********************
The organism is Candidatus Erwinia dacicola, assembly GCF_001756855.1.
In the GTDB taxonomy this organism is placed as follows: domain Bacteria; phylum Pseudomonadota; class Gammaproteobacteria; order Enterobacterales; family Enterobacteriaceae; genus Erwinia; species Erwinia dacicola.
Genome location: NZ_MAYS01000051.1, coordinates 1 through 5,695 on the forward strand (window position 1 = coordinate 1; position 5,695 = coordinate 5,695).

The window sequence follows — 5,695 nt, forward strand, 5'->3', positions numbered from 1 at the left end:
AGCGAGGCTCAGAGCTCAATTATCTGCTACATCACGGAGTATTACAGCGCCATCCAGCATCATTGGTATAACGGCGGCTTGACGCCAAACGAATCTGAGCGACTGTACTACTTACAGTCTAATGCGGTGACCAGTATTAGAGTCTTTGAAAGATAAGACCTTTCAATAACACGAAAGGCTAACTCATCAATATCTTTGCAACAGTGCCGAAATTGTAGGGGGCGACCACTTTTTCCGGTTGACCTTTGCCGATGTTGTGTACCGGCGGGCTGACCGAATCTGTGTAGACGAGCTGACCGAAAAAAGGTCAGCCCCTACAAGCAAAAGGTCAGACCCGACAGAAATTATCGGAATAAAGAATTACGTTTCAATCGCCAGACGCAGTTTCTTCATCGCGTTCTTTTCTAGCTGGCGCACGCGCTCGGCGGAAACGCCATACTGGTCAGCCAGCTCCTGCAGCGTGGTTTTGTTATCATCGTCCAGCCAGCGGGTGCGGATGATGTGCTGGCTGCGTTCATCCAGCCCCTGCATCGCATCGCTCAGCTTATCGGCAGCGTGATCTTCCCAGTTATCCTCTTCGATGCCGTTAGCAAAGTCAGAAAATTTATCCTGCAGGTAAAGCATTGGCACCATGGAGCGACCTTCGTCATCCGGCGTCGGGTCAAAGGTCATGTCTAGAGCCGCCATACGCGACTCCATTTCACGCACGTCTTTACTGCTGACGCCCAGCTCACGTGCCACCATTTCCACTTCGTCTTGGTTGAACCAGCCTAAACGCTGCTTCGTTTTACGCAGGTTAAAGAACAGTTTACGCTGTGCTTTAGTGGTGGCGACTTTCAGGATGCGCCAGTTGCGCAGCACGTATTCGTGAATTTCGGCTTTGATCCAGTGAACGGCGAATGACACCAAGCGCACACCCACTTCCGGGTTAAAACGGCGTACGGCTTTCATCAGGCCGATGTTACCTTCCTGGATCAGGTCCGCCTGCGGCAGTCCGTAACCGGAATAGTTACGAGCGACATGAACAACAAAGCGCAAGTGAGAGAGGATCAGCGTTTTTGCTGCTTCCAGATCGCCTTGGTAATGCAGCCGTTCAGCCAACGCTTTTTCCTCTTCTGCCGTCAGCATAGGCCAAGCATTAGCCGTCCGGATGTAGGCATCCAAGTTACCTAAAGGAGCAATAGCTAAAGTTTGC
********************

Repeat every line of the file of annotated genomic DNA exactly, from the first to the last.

The organism is Candidatus Erwinia dacicola, assembly GCF_001756855.1.
In the GTDB taxonomy this organism is placed as follows: domain Bacteria; phylum Pseudomonadota; class Gammaproteobacteria; order Enterobacterales; family Enterobacteriaceae; genus Erwinia; species Erwinia dacicola.
Genome location: NZ_MAYS01000051.1, coordinates 1 through 5,695 on the forward strand (window position 1 = coordinate 1; position 5,695 = coordinate 5,695).

The window sequence follows — 5,695 nt, forward strand, 5'->3', positions numbered from 1 at the left end:
AGCGAGGCTCAGAGCTCAATTATCTGCTACATCACGGAGTATTACAGCGCCATCCAGCATCATTGGTATAACGGCGGCTTGACGCCAAACGAATCTGAGCGACTGTACTACTTACAGTCTAATGCGGTGACCAGTATTAGAGTCTTTGAAAGATAAGACCTTTCAATAACACGAAAGGCTAACTCATCAATATCTTTGCAACAGTGCCGAAATTGTAGGGGGCGACCACTTTTTCCGGTTGACCTTTGCCGATGTTGTGTACCGGCGGGCTGACCGAATCTGTGTAGACGAGCTGACCGAAAAAAGGTCAGCCCCTACAAGCAAAAGGTCAGACCCGACAGAAATTATCGGAATAAAGAATTACGTTTCAATCGCCAGACGCAGTTTCTTCATCGCGTTCTTTTCTAGCTGGCGCACGCGCTCGGCGGAAACGCCATACTGGTCAGCCAGCTCCTGCAGCGTGGTTTTGTTATCATCGTCCAGCCAGCGGGTGCGGATGATGTGCTGGCTGCGTTCATCCAGCCCCTGCATCGCATCGCTCAGCTTATCGGCAGCGTGATCTTCCCAGTTATCCTCTTCGATGCCGTTAGCAAAGTCAGAAAATTTATCCTGCAGGTAAAGCATTGGCACCATGGAGCGACCTTCGTCATCCGGCGTCGGGTCAAAGGTCATGTCTAGAGCCGCCATACGCGACTCCATTTCACGCACGTCTTTACTGCTGACGCCCAGCTCACGTGCCACCATTTCCACTTCGTCTTGGTTGAACCAGCCTAAACGCTGCTTCGTTTTACGCAGGTTAAAGAACAGTTTACGCTGTGCTTTAGTGGTGGCGACTTTCAGGATGCGCCAGTTGCGCAGCACGTATTCGTGAATTTCGGCTTTGATCCAGTGAACGGCGAATGACACCAAGCGCACACCCACTTCCGGGTTAAAACGGCGTACGGCTTTCATCAGGCCGATGTTACCTTCCTGGATCAGGTCCGCCTGCGGCAGTCCGTAACCGGAATAGTTACGAGCGACATGAACAACAAAGCGCAAGTGAGAGAGGATCAGCGTTTTTGCTGCTTCCAGATCGCCTTGGTAATGCAGCCGTTCAGCCAACGCTTTTTCCTCTTCTGCCGTCAGCATAGGCCAAGCATTAGCCGTCCGGATGTAGGCATCCAAGTTACCTAAAGGAGCAATAGCTAAAGTTTGC